People have lived in Tonto Basin for thousands of years. Prehistoric peoples, Apaches, and European settlers have all called it home. One of these groups, known by archeologists as the Salado, built the cliff dwellings you see today. A construction sequence (PDF 834 KB) of the Lower Cliff Dwelling gives details about how the rooms were built.
There are many reasons these people may have choosen to build their homes in caves.Perhaps they were protecting themselves from neighbors or were trying to get away from crowded conditions on the valley floor.
Room 14 is the only complete room in Tonto National Monument. The walls were built of stone and mud. There is a central vertical post supporting a main horizontal roof beam. Smaller roof poles were laid across the main beam connected to the wall. A layer of saguaro ribs and a few inches of clay mortar on top completed the roof. An opening used to reach the roof above is also visible.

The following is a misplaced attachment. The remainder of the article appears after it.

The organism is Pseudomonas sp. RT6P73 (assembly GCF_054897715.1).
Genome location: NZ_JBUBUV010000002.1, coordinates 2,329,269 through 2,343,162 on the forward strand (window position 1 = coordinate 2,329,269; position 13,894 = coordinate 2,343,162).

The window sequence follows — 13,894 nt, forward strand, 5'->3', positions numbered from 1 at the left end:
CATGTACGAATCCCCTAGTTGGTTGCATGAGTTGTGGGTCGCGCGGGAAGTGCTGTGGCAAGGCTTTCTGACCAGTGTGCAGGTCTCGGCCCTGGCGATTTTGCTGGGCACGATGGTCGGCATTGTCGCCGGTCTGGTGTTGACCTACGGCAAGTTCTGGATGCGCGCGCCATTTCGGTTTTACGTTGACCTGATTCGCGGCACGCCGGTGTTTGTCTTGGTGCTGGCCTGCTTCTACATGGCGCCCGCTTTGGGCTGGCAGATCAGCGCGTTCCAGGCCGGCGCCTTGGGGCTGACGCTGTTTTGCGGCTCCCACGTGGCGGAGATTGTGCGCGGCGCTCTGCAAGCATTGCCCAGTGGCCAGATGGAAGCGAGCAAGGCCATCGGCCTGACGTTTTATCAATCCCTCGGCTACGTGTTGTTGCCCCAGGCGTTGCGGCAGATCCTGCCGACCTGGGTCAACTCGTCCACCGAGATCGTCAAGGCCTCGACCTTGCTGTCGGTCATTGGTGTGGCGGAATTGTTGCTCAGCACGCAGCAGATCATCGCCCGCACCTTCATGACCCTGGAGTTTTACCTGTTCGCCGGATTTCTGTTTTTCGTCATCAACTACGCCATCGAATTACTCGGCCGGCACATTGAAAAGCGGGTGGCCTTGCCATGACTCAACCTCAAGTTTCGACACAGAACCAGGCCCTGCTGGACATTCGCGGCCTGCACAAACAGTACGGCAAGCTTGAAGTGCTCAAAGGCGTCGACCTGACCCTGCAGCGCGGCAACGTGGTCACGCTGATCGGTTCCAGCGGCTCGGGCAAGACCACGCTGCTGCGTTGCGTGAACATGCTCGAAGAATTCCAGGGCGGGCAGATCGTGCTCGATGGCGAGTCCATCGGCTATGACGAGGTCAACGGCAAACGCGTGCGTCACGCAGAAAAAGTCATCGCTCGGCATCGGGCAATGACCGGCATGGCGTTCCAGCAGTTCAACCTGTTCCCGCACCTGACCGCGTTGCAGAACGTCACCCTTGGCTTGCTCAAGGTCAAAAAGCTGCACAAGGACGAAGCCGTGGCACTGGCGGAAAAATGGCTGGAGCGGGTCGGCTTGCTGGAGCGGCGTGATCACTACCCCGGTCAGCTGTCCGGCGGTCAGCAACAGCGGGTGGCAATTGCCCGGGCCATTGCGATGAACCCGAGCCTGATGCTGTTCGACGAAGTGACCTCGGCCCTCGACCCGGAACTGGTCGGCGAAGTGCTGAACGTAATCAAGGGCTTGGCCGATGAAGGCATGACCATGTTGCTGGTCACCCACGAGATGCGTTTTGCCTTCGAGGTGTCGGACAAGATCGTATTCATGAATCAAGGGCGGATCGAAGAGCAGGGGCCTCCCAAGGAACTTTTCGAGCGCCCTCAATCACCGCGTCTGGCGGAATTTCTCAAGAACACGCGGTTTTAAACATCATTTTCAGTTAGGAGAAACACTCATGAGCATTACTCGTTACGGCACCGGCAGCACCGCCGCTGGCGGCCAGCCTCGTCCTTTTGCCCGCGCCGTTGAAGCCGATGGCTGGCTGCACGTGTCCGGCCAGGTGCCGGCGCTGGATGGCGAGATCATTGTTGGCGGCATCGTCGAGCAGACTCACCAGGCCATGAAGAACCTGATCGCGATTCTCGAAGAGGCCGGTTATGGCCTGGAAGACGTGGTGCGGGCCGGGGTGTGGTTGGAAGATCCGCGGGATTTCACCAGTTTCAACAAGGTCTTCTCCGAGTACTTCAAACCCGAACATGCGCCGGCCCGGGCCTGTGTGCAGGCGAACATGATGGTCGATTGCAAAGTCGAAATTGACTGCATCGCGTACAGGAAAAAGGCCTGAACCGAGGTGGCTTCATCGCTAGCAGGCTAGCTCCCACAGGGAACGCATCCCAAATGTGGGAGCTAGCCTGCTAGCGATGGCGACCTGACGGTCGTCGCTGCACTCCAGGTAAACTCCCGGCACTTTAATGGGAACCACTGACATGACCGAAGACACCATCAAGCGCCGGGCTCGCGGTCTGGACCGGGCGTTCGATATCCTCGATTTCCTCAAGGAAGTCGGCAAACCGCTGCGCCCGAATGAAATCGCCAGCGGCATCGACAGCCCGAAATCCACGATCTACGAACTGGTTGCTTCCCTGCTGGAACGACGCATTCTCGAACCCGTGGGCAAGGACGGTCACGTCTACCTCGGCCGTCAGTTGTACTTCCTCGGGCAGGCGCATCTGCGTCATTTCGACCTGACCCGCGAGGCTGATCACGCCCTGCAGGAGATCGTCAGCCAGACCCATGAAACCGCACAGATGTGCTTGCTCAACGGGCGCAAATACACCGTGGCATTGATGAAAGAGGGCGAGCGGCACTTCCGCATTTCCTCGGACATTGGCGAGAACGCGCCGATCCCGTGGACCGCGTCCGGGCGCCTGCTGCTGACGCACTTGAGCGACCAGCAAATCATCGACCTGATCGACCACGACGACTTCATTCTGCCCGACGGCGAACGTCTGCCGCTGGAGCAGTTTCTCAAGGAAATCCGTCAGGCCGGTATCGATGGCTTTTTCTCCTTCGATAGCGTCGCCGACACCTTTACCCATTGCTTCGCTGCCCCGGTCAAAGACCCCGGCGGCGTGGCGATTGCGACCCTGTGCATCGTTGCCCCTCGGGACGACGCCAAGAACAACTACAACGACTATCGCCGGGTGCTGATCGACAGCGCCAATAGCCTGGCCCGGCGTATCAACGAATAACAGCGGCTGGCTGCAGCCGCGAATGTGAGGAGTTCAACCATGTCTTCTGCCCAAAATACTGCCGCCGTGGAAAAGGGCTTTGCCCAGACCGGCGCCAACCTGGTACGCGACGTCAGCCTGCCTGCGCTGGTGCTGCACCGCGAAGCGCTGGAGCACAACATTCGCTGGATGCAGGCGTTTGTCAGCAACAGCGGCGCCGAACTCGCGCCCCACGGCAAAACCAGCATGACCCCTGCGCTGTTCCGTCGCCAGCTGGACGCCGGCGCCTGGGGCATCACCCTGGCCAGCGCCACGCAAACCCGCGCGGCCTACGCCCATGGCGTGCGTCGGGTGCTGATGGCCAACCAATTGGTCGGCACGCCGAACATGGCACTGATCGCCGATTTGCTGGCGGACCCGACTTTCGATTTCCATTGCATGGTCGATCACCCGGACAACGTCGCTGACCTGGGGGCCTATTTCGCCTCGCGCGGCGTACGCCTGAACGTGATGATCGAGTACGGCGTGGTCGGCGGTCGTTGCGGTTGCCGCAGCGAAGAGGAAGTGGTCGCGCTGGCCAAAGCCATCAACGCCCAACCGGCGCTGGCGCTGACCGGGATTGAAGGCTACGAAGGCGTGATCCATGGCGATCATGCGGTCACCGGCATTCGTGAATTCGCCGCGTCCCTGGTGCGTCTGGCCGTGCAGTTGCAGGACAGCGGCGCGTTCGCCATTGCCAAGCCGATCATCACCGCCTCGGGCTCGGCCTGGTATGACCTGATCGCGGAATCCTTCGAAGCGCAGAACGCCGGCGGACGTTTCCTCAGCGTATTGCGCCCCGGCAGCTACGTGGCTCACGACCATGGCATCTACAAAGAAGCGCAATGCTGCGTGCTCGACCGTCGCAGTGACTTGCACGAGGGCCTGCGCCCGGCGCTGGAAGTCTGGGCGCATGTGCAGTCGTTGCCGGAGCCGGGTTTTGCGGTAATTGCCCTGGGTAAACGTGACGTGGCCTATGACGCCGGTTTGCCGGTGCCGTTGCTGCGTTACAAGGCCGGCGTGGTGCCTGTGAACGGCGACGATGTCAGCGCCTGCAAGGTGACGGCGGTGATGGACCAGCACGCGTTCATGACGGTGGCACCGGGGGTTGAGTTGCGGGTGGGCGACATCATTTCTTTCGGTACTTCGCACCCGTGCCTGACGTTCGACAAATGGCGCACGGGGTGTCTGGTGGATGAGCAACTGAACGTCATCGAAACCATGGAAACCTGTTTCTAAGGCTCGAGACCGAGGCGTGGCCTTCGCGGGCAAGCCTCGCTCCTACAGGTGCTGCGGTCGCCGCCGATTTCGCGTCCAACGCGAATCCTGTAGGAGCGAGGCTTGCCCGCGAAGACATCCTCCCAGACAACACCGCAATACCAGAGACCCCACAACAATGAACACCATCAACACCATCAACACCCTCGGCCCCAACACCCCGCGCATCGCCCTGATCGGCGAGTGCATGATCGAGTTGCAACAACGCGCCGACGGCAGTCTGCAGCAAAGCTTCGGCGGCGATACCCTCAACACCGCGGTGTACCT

Room 15 contains parts of the original clay floor and a fire pit. The people living here cleared the room of cave debris, leveled the floor with dirt, and covered it with clay. When dry, this floor provided a smooth, flat surface for sleeping, food preparation, and storage of household items. Similar floors were used throughout the cliff dwelling but have worn away or been destroyed.
Last updated: October 20, 2020